Elisina Grant Richards to Mildred Barnes Bliss, January 23, 1912
January 23rd 1912.Tuesday.
Just about Christmas-time, when your kind little note and good wishes reached me, we had our faithful cook and mentor JulieJulie Mendiboure, William Royall Tyler's nanny. in bed with a cold and influenza. In the absence of a substitute with proper credentials, Royall and I undertook the housework. It happened that a great friend of mine had come to Paris at that time, to see me, and alone, so that I had to play Cinderella at night and hastily exchange the broom for the fan, or the sceptre, if you like it better. This strained my powers a little, and I feel I am only just emerging into the normal, after a ten days’ visit from my sister. So please forgive me for having allowed the date which custom assigns for legitimate congratulations to go by. I wish you well, and with all my heart, now and always. Let me tell you so again, and confess that I thought of it particularly on January 1st with a kind of reliance on telepathy to transmit my thoughts to you.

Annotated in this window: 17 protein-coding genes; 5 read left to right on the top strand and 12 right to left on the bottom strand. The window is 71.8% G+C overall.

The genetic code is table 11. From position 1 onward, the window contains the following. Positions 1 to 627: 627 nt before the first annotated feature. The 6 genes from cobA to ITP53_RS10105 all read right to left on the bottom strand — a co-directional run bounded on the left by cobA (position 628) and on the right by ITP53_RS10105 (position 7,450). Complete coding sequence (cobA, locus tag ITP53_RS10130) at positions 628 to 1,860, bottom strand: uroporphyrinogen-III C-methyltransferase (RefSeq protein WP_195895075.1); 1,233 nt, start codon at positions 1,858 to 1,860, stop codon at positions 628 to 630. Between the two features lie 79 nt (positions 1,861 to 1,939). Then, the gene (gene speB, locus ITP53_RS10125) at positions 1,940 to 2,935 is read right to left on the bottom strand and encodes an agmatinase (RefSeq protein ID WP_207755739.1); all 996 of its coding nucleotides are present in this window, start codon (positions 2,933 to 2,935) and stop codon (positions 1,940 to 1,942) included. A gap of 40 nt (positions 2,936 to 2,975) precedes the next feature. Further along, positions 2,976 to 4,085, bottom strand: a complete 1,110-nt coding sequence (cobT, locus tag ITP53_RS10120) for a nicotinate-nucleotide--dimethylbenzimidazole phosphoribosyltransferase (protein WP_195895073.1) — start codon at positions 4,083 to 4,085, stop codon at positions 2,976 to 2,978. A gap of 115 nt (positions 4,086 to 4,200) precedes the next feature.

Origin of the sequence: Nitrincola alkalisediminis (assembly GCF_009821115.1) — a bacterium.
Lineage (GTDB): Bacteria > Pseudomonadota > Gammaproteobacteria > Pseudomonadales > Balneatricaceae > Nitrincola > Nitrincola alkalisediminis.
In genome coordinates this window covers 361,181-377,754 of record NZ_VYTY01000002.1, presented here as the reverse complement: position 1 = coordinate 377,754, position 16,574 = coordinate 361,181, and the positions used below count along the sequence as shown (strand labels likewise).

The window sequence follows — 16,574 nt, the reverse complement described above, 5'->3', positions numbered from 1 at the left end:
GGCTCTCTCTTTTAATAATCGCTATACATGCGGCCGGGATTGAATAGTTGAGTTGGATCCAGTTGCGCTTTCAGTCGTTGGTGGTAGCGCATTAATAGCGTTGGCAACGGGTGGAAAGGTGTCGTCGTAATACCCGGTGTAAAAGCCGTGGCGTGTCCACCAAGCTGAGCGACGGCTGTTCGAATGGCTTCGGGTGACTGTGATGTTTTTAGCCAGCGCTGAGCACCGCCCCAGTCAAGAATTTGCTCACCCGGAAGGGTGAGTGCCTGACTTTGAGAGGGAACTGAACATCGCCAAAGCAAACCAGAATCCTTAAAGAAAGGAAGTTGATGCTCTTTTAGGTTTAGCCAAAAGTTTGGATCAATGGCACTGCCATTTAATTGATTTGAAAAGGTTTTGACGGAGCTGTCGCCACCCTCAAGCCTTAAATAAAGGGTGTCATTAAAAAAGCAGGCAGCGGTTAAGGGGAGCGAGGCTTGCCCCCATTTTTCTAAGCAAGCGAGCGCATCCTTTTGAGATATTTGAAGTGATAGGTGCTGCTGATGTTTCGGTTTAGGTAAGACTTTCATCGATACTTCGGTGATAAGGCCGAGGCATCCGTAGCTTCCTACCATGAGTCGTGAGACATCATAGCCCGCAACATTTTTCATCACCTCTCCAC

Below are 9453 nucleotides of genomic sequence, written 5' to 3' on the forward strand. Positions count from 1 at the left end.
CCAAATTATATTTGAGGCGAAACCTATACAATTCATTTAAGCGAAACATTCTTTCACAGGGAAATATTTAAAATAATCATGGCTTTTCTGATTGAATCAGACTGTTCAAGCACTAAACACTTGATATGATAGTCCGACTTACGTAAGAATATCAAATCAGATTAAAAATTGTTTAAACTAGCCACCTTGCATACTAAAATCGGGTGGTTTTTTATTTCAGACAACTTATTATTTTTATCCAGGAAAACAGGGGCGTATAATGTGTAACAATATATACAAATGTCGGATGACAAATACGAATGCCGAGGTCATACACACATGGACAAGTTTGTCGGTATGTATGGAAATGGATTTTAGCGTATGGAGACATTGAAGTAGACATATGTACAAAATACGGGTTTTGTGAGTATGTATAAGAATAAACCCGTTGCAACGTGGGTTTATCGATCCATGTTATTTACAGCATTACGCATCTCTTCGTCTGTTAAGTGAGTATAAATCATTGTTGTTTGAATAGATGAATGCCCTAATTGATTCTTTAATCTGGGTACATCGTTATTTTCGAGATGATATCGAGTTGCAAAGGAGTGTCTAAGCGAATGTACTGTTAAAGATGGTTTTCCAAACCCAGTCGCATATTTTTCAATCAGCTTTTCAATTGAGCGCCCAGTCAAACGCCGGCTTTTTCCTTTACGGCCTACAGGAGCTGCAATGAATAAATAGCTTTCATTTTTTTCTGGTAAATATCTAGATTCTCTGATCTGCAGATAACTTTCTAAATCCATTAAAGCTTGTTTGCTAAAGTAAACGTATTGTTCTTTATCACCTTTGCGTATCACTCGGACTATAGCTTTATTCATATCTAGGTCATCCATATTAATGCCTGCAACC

We had a cheerful Christmas and a happy New Year; and your Godson is daily improving and waxing in size and strength. We have been working hard, and in about a fortnight, Royall is going to London to deliver the manuscript of his first volume into the hands of his chief.Sir Henry Churchill Maxwell Lyte (1848–1940), a British archivist and historian.
I hope you will soon let us know when we may hope to see you. You mentioned March in your last letter. It seems very long dear Mildred, since I first entertained a reasonable hope of seeing you, and my disappointments are beginning to sadden me. Come soon, please, so that I may correct my picture of you and fix it forever.
My best love to you and kindest messages to Robert